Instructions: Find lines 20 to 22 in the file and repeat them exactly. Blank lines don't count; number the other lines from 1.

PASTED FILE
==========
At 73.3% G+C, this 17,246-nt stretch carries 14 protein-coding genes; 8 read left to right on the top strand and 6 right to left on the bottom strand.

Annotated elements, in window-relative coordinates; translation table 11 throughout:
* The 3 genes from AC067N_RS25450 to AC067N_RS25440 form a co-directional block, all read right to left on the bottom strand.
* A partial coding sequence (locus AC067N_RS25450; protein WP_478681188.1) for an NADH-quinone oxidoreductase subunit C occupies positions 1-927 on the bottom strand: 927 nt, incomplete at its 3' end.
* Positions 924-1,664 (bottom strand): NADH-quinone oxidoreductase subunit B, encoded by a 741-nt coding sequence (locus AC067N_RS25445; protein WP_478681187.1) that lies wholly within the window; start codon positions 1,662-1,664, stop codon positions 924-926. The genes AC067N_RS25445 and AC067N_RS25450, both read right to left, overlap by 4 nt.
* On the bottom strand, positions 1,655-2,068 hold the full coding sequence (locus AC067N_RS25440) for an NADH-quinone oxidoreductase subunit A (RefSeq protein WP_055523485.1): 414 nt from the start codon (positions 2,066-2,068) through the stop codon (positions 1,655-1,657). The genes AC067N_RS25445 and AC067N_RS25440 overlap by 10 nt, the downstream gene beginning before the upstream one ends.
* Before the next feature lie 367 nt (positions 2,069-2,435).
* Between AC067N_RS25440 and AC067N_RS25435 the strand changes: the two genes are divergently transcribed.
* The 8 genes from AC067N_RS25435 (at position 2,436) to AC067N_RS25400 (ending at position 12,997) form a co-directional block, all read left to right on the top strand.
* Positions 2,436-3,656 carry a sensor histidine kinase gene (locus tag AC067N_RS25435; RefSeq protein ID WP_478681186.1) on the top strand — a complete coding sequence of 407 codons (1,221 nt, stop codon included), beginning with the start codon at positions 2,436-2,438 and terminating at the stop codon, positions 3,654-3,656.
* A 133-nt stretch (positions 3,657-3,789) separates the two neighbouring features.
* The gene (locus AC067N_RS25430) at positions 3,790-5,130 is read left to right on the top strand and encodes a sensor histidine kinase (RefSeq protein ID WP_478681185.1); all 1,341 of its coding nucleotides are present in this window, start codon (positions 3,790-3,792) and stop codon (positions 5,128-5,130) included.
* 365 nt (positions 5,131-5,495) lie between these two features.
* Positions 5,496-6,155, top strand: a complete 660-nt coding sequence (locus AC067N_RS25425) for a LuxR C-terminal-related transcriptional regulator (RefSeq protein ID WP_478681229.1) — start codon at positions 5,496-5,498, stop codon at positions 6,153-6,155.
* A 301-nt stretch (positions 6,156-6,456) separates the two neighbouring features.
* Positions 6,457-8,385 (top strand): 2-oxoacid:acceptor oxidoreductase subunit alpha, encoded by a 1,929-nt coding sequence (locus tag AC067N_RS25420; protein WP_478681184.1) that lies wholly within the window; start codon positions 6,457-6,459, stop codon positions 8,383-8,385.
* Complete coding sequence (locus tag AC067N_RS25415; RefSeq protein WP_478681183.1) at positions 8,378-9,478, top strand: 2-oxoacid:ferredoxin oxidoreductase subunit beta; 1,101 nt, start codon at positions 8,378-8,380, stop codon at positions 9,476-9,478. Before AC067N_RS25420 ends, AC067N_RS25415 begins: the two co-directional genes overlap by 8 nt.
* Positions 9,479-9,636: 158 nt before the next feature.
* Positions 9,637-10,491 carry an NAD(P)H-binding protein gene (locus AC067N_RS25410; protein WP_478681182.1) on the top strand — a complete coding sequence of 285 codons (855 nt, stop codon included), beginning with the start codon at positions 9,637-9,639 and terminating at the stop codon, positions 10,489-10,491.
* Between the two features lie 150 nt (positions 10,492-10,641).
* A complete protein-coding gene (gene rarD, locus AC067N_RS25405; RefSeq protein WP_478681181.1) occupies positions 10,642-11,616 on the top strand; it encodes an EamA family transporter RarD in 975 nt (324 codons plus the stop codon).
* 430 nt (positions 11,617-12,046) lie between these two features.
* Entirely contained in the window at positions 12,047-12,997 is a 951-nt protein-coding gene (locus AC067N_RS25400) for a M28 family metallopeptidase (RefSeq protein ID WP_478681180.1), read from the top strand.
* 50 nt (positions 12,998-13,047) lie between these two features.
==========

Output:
* Between the two features lie 150 nt (positions 10,492-10,641).
* A complete protein-coding gene (gene rarD, locus AC067N_RS25405; RefSeq protein WP_478681181.1) occupies positions 10,642-11,616 on the top strand; it encodes an EamA family transporter RarD in 975 nt (324 codons plus the stop codon).
* 430 nt (positions 11,617-12,046) lie between these two features.